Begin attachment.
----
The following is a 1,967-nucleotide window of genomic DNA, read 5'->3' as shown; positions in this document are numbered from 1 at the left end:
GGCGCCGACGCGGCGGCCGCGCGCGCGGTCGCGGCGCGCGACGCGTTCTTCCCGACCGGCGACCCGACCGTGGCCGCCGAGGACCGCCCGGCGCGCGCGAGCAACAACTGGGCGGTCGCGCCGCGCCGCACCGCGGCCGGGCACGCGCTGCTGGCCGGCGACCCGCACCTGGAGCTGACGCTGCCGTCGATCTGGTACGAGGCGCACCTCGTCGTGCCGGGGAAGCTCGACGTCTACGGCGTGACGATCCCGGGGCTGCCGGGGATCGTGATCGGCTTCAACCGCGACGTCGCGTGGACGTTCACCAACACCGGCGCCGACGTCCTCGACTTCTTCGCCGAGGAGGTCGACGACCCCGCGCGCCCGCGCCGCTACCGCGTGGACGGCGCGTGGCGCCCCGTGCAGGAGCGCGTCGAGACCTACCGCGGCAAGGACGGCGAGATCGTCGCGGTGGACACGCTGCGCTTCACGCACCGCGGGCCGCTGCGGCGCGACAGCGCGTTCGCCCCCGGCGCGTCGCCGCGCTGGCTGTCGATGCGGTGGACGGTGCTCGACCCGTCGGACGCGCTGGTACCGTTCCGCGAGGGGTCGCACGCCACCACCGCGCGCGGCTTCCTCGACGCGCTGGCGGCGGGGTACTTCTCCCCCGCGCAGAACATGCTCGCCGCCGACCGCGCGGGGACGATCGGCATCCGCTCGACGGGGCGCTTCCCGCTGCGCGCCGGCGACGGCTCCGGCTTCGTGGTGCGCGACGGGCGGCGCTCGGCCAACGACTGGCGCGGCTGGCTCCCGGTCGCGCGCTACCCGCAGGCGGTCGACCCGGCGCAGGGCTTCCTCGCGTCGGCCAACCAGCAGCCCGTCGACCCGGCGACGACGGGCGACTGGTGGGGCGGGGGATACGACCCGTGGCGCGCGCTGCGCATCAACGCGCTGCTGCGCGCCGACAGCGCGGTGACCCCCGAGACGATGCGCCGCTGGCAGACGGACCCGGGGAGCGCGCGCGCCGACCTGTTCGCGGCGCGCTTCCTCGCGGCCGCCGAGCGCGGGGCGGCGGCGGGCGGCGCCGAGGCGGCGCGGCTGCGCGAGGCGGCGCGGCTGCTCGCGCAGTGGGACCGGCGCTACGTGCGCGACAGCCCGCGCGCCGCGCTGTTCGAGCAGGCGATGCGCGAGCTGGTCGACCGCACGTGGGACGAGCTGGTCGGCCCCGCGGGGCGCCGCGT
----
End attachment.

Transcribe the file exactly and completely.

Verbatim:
The following is a 1,967-nucleotide window of genomic DNA, read 5'->3' as shown; positions in this document are numbered from 1 at the left end:
GGCGCCGACGCGGCGGCCGCGCGCGCGGTCGCGGCGCGCGACGCGTTCTTCCCGACCGGCGACCCGACCGTGGCCGCCGAGGACCGCCCGGCGCGCGCGAGCAACAACTGGGCGGTCGCGCCGCGCCGCACCGCGGCCGGGCACGCGCTGCTGGCCGGCGACCCGCACCTGGAGCTGACGCTGCCGTCGATCTGGTACGAGGCGCACCTCGTCGTGCCGGGGAAGCTCGACGTCTACGGCGTGACGATCCCGGGGCTGCCGGGGATCGTGATCGGCTTCAACCGCGACGTCGCGTGGACGTTCACCAACACCGGCGCCGACGTCCTCGACTTCTTCGCCGAGGAGGTCGACGACCCCGCGCGCCCGCGCCGCTACCGCGTGGACGGCGCGTGGCGCCCCGTGCAGGAGCGCGTCGAGACCTACCGCGGCAAGGACGGCGAGATCGTCGCGGTGGACACGCTGCGCTTCACGCACCGCGGGCCGCTGCGGCGCGACAGCGCGTTCGCCCCCGGCGCGTCGCCGCGCTGGCTGTCGATGCGGTGGACGGTGCTCGACCCGTCGGACGCGCTGGTACCGTTCCGCGAGGGGTCGCACGCCACCACCGCGCGCGGCTTCCTCGACGCGCTGGCGGCGGGGTACTTCTCCCCCGCGCAGAACATGCTCGCCGCCGACCGCGCGGGGACGATCGGCATCCGCTCGACGGGGCGCTTCCCGCTGCGCGCCGGCGACGGCTCCGGCTTCGTGGTGCGCGACGGGCGGCGCTCGGCCAACGACTGGCGCGGCTGGCTCCCGGTCGCGCGCTACCCGCAGGCGGTCGACCCGGCGCAGGGCTTCCTCGCGTCGGCCAACCAGCAGCCCGTCGACCCGGCGACGACGGGCGACTGGTGGGGCGGGGGATACGACCCGTGGCGCGCGCTGCGCATCAACGCGCTGCTGCGCGCCGACAGCGCGGTGACCCCCGAGACGATGCGCCGCTGGCAGACGGACCCGGGGAGCGCGCGCGCCGACCTGTTCGCGGCGCGCTTCCTCGCGGCCGCCGAGCGCGGGGCGGCGGCGGGCGGCGCCGAGGCGGCGCGGCTGCGCGAGGCGGCGCGGCTGCTCGCGCAGTGGGACCGGCGCTACGTGCGCGACAGCCCGCGCGCCGCGCTGTTCGAGCAGGCGATGCGCGAGCTGGTCGACCGCACGTGGGACGAGCTGGTCGGCCCCGCGGGGCGCCGCGT